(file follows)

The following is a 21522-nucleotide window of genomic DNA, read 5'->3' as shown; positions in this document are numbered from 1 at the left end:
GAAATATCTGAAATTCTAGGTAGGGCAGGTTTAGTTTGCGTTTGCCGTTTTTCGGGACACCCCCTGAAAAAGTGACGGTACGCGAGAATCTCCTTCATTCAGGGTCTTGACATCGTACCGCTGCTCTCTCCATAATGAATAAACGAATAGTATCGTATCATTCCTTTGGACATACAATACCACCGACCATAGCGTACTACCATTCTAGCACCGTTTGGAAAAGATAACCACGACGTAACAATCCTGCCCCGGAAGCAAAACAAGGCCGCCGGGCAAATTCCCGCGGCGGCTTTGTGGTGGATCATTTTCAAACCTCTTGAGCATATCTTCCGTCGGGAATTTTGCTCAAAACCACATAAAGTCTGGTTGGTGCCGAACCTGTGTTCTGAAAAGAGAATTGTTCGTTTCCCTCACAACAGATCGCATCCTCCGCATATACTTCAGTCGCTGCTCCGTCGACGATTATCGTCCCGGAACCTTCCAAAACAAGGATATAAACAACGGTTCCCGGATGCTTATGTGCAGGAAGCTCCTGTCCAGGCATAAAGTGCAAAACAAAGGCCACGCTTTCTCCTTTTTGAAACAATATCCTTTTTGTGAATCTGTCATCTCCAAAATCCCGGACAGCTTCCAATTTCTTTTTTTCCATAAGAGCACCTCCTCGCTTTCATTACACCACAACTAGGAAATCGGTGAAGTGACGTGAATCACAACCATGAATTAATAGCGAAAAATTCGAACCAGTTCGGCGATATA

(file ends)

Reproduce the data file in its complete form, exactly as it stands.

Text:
The following is a 21522-nucleotide window of genomic DNA, read 5'->3' as shown; positions in this document are numbered from 1 at the left end:
GAAATATCTGAAATTCTAGGTAGGGCAGGTTTAGTTTGCGTTTGCCGTTTTTCGGGACACCCCCTGAAAAAGTGACGGTACGCGAGAATCTCCTTCATTCAGGGTCTTGACATCGTACCGCTGCTCTCTCCATAATGAATAAACGAATAGTATCGTATCATTCCTTTGGACATACAATACCACCGACCATAGCGTACTACCATTCTAGCACCGTTTGGAAAAGATAACCACGACGTAACAATCCTGCCCCGGAAGCAAAACAAGGCCGCCGGGCAAATTCCCGCGGCGGCTTTGTGGTGGATCATTTTCAAACCTCTTGAGCATATCTTCCGTCGGGAATTTTGCTCAAAACCACATAAAGTCTGGTTGGTGCCGAACCTGTGTTCTGAAAAGAGAATTGTTCGTTTCCCTCACAACAGATCGCATCCTCCGCATATACTTCAGTCGCTGCTCCGTCGACGATTATCGTCCCGGAACCTTCCAAAACAAGGATATAAACAACGGTTCCCGGATGCTTATGTGCAGGAAGCTCCTGTCCAGGCATAAAGTGCAAAACAAAGGCCACGCTTTCTCCTTTTTGAAACAATATCCTTTTTGTGAATCTGTCATCTCCAAAATCCCGGACAGCTTCCAATTTCTTTTTTTCCATAAGAGCACCTCCTCGCTTTCATTACACCACAACTAGGAAATCGGTGAAGTGACGTGAATCACAACCATGAATTAATAGCGAAAAATTCGAACCAGTTCGGCGATATA